Nevada System of Higher Education
Health Sciences System Newsletter 
January 2014
The Health Sciences System (HSS) was established by the Nevada System of Higher Education (NSHE) Board of Regents in 2006. Its purpose is to address Nevada's community health issues through a system-wide effort to integrate and expand the education of health professionals and to foster collaborative research in health and health care.  Through collaboration among the NSHE institutions and a broad range of external partners, the HSS intends to be a catalyst for improvement in the health and wellness of Nevada.  Visit us at:
Nevada receives grant from Robert Wood Johnson Foundation to help lead efforts to transform health care through nursing 
The Robert Wood Johnson Foundation (RWJF) announced that the Nevada Action Coalition will be part of a $4.5 million initiative, the Future of Nursing State Implementation Program. The program is helping states prepare the nursing profession to address our nation's most pressing health care challenges -- access, quality, and cost. RWJF announced ten states that are joining the program this month; it launched with 20 states in February.

The State Implementation Program bolsters efforts already underway in 50 states and the District of Columbia-the Future of Nursing: Campaign for Action -to improve health and health care through nursing. A joint initiative of AARP and RWJF, the Campaign is working to implement the Institute of Medicine's (IOM) evidence-based recommendations on the future of nursing. It provides a vehicle for nurses at all levels to lead system change to improve care for patients and families through collaboration with business, consumer, and other health professional organizations.

"We are pleased that NSHE has this opportunity to partner with the Nevada Action Coalition to promote nursing education throughout our state," said Dan Klaich, chancellor of NSHE. "Working with our colleagues at the Department of Employment, Training and Rehabilitation, the Governor's Office of Economic Development, and myriad nursing leaders and other health care stakeholders, I am confident we will better prepare Nevada's nurses for success in a changing workforce environment."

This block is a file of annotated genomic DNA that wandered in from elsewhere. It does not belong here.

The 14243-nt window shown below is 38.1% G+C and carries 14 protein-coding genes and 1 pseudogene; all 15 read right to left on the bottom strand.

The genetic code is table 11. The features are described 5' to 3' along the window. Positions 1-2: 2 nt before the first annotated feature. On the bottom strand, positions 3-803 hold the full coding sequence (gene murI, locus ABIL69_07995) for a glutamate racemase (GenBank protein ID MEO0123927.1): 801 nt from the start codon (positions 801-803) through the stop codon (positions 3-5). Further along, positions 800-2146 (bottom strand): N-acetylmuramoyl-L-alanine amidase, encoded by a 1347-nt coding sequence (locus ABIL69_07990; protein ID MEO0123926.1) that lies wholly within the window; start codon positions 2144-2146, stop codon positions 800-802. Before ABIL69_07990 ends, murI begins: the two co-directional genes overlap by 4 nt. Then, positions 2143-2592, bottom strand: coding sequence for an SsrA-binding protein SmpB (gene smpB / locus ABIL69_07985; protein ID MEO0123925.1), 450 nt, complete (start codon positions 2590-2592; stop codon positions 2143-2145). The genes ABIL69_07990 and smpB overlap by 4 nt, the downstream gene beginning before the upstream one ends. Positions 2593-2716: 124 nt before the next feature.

UNR School of Social Work, implements and practices interprofessional education



In the picture to the left, Cathy Butler and Erin Snell helped students analyze the case. In the picture to the right, Shannon Aldworth (third to the right) worked with students on how to use a concept map to organize and prioritize the client's issues.



This fall semester, students in Social Work 712 course taught by Gloria Messick Svare, Ph.D., associate professor, School of Social Work, University of Nevada, Reno,engaged in a series of interprofessional experiences with nursing, psychiatry and psychology.  Using a case study developed by Shannon Aldworth, MSN, RN and Erin Snell, LCSW, MBA from the Center of Hope of the Sierras-a local treatment facility for women and men with eating disorders-social work students learned about how other health-related professionals conceptualize complex case material. Thanks to the professionals who gave their time and expertise, students gained insights into how professionals from other disciples think. Thanks to Cathy Butler, MSN, RN, AHNC,Orvis School of Nursing and her nursing students; Melissa Piasecki, M.D., senior associate dean for academic affairs, School of Medicine; and Jane Fisher, Ph.D., professor of psychology, director of Nevada Caregivers Support Center for their participation.


Nevada Department of Transportation awards traffic safety grant to school of Medicine 


'Pedestrian killed.' 'Child struck by car.' Headlines like these are all too common these days, so the University of Nevada School of Medicine has partnered with the Nevada Department of Public Safety, Office of Traffic Safety to address traffic safety through development of a database that combines car crash scene data with trauma hospital data to continue traffic safety research.


The Nevada Department of Public Safety, Office of Traffic Safety awarded a grant to the School of Medicine for the 2013-2014 grant year to continue maintaining that previously-established database.


The grant allows for data from 2012 and on-the-scene death information to be added to the database to provide a more complete picture of the factors that might put individuals at risk for traffic- related injuries and the economic impacts of those injuries. In addition, statistical analysis and models will be used to identify predictive factors for traffic-related injuries.

Did you know: 
The Nevada System of Higher Education has 150 distinct Health Sciences programs throughout eight institutions with an estimated total of 18,000 enrolled students.
Join Our Mailing List